Compounds of the three elements nitrogen, phosphorus and potassium, essential for plant growth, are mixed together and used as 'artificial'  fertilisers to improve agricultural productivity, though not without some environmental concerns.

The industrial production of NPK fertilisers can be achieved using a variety of raw materials to produce formulations of various salts containing appropriate percentages of the elements.

Ammonia can be used to manufacture ammonium salts and nitric acid.

In industry this produced in batches using large vats in which the alkaline ammonia is neutralised with the appropriate acid.

The reaction is quite exothermic and the heat released is used to help evaporate and concentrate the solution. The solution is further heated to evaporate water and allow the fertiliser salts to crystallise out of solution. I have described simple methods of preparing ammonium salts in the school/college laboratory.

Soluble potassium chloride (for potassium), potassium sulfate (source of potassium and sulfur) and phosphate rock (source of phosphorus) are obtained by mining. However, phosphate rock cannot be used directly as a fertiliser because it is insoluble and can't be taken up by plants as nutrient.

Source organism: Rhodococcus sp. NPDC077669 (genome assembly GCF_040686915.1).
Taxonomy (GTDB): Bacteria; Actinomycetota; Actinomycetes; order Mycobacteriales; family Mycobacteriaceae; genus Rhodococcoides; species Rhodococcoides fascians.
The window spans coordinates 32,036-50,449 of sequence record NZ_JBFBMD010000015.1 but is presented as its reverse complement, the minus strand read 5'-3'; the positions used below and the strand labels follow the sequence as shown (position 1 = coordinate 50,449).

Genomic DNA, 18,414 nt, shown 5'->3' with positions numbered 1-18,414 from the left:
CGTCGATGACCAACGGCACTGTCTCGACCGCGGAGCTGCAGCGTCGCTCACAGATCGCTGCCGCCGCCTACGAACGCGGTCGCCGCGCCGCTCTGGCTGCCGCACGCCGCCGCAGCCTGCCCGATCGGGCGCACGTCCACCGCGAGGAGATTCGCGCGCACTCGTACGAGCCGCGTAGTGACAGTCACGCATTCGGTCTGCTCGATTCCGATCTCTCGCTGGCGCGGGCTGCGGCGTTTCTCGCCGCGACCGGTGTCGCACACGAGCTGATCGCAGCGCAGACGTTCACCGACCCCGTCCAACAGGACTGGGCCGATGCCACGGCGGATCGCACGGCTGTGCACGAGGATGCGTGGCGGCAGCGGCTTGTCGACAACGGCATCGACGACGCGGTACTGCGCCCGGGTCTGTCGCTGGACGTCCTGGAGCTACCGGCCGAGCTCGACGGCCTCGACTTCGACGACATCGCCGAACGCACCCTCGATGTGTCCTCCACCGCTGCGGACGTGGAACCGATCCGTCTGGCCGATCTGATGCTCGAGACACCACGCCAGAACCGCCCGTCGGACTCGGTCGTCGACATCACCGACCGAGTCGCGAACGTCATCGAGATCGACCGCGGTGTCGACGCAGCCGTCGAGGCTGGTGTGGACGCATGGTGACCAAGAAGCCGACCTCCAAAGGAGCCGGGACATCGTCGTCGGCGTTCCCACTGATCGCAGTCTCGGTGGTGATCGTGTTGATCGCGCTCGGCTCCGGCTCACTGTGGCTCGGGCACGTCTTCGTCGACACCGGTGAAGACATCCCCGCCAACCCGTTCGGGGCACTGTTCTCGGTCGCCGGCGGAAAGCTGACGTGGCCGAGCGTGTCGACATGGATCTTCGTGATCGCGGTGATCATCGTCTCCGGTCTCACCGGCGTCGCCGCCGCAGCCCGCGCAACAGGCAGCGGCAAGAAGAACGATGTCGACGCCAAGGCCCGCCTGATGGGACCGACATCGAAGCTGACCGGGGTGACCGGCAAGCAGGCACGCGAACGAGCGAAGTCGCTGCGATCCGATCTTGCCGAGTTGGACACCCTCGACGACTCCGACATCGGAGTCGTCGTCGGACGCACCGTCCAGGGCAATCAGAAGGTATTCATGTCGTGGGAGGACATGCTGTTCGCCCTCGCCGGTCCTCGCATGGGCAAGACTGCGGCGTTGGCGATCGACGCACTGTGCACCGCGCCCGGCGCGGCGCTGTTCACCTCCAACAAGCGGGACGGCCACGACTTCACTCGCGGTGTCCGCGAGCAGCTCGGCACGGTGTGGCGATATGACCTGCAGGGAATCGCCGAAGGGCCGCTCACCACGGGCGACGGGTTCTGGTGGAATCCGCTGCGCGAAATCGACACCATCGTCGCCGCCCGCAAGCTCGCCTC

When phosphate rock is treated with nitric acid you can produce phosphoric acid and the salt calcium nitrate.

Phosphoric acid can then be neutralised with ammonia to produce the salt ammonium phosphate.

If phosphate rock is treated with sulfuric acid you make calcium sulfate and calcium phosphate and the mixture is known as 'single super phosphate'.

If phosphate rock is treated with phosphoric acid you produce triple superphosphate (calcium phosphate).

To make ammonium sulfate from ammonia and sulfuric acid, an important component of many NPK fertilisers you need quite a few raw materials:

(i) The sulfuric acid is made by the Contact Process, which uses sulfur, oxygen (from air) and water.

(ii) The ammonia is made by the Haber process, which uses nitrogen from air and hydrogen from hydrocarbons in oil.

flow chart making inorganic fertilisers ammonium nitrate ammonium sulfate gcse chemistry igcse artificial synthetic fertilisers manufacture

It takes a lot of energy and raw materials to manufacture nitrogen based inorganic fertilisers.

Ammonium sulfate and ammonium nitrate are synthetic - artificial fertilisers.

Composted plant or animal waste is an organic fertiliser.

Ammonia gas and ammonium salts - the chemistry of making synthetic inorganic fertilisers

Ammonia is a pungent smelling alkaline gas that is very soluble in water.

The gas or solution turns litmus or universal indicator blue because it is a soluble weak base or weak alkali and is neutralised by acids to form ammonium salts.

More on theory on the Introduction to ionic acid bases theory page or on the Extra Theoretical Acid-Base Chemistry page.

Ammonia is a synthetic rich source of artificial nitrogenous fertilisers essential for increased growth of plants e.g. cereal crops.